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Vietnam

Bishops call for public support for Vietnam flood victims

Devastating storms and floods leave thousands without shelter or livelihoods in central Vietnam

UCA News reporter, Ha Tinh

UCA News reporter, Ha Tinh

Updated: October 30, 2020 10:12 AM GMT
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Bishops call for public support for Vietnam flood victims

Bishop Paul Nguyen Thai Hop of Ha Tinh (left) and Archbishop Joseph Nguyen Chi Linh of Hue travel by boat to visit Trung Quan Parish on Oct. 21. (Photo courtesy of tonggiaophanhue.net)

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Church leaders in Vietnam’s central dioceses lashed by powerful tropical storms and severe floods have called on people to help hapless victims restore their lives.

Massive landslides, high winds and devastating flooding set off on Oct. 28 by Typhoon Molave, the strongest storm to hit the country’s 10 provinces in the last two decades, killed 23 people, left another 47 missing and injured 45 others from 11 central provinces, according to reports from Vietnam Disaster Management Authority on Oct. 29.

The authority reported that 100,000 houses and 200 public facilities were collapsed or damaged and 5,500 hectares of crops were destroyed.

Even before the arrival of Molave, the fourth storm to hit the area in October alone, local people had suffered severe floods and landfalls.

Bishop Paul Nguyen Thai Hop of Ha Tinh, one of the three worst-hit dioceses, praised people around the globe and local parishes for providing humanitarian aid for tens of thousands of victims regardless of their backgrounds since deadly floods swept their area on Oct. 6.

Bishop Hop, 75, said emergency relief supplies are necessary but other kinds of aid and sustainable development solutions are also essential for victims to restore their livelihoods soon and avoid natural disasters in the future.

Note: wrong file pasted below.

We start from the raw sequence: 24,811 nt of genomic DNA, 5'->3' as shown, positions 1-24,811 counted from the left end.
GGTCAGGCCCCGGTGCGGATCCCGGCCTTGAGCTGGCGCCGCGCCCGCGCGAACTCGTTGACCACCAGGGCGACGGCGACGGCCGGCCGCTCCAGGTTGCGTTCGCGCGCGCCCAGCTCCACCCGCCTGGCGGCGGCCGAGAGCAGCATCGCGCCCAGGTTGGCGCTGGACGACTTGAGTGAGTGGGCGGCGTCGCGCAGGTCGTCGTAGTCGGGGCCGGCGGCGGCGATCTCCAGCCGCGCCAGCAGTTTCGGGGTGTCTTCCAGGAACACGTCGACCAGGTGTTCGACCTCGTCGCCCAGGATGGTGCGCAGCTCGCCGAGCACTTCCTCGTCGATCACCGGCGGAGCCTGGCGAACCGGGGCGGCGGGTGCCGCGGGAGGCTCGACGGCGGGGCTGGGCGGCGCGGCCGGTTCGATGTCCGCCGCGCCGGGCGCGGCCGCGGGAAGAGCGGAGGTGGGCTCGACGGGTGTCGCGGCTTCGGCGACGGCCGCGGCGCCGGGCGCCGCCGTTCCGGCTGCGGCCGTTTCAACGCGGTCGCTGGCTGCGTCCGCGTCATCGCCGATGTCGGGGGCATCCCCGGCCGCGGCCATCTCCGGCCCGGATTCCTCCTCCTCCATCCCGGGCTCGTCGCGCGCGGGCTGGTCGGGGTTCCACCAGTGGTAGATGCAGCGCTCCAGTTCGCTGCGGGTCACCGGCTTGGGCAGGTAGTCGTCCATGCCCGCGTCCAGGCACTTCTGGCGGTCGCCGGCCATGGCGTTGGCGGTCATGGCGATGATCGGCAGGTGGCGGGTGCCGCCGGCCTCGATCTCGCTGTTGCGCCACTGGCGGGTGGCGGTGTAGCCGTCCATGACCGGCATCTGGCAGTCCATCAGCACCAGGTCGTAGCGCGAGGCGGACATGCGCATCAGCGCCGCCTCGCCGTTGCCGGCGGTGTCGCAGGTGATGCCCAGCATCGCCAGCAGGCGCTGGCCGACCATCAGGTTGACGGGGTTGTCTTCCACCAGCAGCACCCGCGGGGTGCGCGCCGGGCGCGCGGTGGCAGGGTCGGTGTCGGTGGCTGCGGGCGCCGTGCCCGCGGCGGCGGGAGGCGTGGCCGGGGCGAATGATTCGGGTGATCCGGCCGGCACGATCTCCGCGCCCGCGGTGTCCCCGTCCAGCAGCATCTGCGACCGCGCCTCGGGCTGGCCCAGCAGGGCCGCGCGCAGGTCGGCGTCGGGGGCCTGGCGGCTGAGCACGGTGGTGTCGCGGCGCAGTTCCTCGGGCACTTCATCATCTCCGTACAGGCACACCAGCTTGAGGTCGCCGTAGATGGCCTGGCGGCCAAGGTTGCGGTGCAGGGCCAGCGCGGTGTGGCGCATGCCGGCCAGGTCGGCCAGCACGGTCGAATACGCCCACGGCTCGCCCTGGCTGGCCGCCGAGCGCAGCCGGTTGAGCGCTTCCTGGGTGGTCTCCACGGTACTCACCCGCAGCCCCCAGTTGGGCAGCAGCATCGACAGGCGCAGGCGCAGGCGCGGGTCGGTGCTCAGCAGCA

The prelate asked those parishes not affected by floods to hold fundraising events on the Feast of All Saints on Nov. 1. “The diocese will use the funds to bring victims back to normal life,” he said.

He called on Catholics “to extend their relief aid to all victims regardless of their faiths because they are our brothers and sisters and God’s children.”

Ha Tinh Diocese, the country's youngest diocese, was established in 2018 and covers the provinces of Ha Tinh and Quang Binh.

The Dominican bishop urged Catholics to study and practice Pope Francis’ encyclical Laudato si’ so that “we know how to respect, safeguard and care for the environment, our Mother Earth, because only when we do so can we live in harmony and peace with all Creation.”

Bishop Hop blamed massive deforestation, construction of hydropower dams and reservoirs on riverheads and irresponsible discharge of water from dams for the flooding.           

He asked people to pray for flood victims to overcome the hard time and plead with God to bless their benefactors.

On Oct. 28, Father John Baptist Nguyen Huy Tuan, head of Caritas in the diocese, said victims need money to cover their medical treatment, build and repair houses, and buy seedlings, breeding stock and tools for their livelihood.

“Our first priority is to offer free medical check-ups and treatment to people from 39 parishes hit by the floods because they had to steep themselves in floodwater polluted by garbage and dead animals for days,” Father Tuan said.

The priest said Caritas workers will embark on a healthcare program on Oct. 31 and need an estimated 1,170,000,000 dong (US$50,000).

He called on all people to make generous donations to the program, which healthcare workers are also invited to join.

Archbishop Joseph Nguyen Chi Linh of Hue called on people to support other in dealing with the consequences of the devastating floods. They had all their crops and properties washed away in floodwater so have no money to erect shelters, cultivate crops, restore livelihoods and cover their children’s school fees.

Archbishop Linh said he had set up six groups of aid workers to assess victims’ needs and deliver humanitarian aid properly and fairly.

Brother Joseph Le Van Phuong, provincial superior of La Salle Brothers in Vietnam, said his group gave gifts to 200 households from Ba Long Commune in Quang Tri province on Oct. 29.

They had to travel by boat to villages cut off by floodwater for three weeks. Local people lost all their belongings in the floods.

Brother Phuong said his group offered gifts and money to some 1,000 people in the provinces of Quang Tri and Thua Thien Hue. They also gave Caritas in Hue and the National Shrine of Our Lady of La Vang 100 million dong and 50 million dong respectively.

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